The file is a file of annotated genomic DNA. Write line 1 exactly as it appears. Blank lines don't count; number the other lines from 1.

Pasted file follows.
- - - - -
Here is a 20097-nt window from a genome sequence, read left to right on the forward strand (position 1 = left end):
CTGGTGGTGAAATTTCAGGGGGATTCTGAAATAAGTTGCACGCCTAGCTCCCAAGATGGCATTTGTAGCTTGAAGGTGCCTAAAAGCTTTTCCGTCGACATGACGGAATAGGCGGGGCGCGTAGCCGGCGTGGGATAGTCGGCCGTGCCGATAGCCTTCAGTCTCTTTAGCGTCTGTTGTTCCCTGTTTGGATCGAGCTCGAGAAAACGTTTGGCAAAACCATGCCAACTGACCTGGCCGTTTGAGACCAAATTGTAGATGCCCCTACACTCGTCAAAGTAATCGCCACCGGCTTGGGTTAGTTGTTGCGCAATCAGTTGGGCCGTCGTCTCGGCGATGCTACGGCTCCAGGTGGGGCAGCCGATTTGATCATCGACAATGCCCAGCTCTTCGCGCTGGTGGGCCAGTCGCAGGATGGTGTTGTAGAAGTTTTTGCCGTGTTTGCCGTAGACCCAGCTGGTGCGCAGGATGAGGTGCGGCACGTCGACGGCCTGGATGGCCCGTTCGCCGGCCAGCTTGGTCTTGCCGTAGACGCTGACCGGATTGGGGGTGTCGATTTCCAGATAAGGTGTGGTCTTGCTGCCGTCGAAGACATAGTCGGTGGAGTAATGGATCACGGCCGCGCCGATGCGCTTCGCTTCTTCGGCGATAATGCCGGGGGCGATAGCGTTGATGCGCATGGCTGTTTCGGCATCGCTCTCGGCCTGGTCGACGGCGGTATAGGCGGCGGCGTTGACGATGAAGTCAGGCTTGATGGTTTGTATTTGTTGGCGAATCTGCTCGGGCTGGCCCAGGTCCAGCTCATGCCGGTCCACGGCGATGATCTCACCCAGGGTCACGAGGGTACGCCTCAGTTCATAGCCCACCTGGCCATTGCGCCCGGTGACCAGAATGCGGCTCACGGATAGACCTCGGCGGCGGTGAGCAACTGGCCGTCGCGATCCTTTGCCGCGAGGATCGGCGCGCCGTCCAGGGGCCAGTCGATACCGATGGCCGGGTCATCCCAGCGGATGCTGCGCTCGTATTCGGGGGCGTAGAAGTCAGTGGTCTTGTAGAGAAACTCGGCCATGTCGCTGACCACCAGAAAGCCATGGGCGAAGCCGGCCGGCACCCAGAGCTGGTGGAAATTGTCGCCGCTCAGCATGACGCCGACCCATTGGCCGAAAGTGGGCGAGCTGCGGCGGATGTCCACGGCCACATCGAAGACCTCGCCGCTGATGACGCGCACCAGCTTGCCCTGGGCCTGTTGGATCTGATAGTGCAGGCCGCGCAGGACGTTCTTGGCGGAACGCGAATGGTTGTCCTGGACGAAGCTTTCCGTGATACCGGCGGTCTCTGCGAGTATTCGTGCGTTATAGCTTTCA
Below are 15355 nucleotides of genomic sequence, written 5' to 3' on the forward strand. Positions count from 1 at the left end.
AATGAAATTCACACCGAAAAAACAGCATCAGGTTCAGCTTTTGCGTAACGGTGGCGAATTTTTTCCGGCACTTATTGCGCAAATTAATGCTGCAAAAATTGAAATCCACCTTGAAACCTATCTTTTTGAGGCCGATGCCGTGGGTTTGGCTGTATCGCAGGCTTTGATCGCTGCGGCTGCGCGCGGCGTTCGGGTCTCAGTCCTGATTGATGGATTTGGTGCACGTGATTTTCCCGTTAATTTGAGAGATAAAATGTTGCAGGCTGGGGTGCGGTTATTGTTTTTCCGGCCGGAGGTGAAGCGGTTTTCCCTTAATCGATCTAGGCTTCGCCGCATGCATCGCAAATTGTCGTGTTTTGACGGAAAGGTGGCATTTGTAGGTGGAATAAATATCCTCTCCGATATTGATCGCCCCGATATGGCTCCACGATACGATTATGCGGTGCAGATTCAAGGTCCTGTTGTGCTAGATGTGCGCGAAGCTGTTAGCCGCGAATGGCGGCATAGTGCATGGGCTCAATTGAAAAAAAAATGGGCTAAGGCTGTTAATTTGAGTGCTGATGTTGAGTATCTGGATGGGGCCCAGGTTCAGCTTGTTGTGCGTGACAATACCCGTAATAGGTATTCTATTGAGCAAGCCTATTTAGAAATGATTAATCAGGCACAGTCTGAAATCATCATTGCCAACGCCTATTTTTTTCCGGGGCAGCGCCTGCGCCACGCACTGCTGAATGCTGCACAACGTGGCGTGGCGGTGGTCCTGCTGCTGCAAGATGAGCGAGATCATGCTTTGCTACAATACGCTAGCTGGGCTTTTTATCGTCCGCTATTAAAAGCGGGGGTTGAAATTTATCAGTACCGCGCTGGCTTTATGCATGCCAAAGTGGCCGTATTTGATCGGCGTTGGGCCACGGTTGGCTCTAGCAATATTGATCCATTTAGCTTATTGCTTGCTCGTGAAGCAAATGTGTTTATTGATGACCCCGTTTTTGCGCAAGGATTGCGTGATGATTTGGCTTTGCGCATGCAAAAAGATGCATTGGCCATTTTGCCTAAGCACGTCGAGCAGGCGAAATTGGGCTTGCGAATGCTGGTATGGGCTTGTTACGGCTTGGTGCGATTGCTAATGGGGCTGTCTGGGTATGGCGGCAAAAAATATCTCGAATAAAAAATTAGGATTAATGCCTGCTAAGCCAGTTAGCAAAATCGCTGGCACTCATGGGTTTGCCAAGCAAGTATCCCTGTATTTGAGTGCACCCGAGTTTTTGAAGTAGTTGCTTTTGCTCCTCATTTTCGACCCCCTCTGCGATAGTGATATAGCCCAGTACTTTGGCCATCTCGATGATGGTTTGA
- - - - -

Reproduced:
Here is a 20097-nt window from a genome sequence, read left to right on the forward strand (position 1 = left end):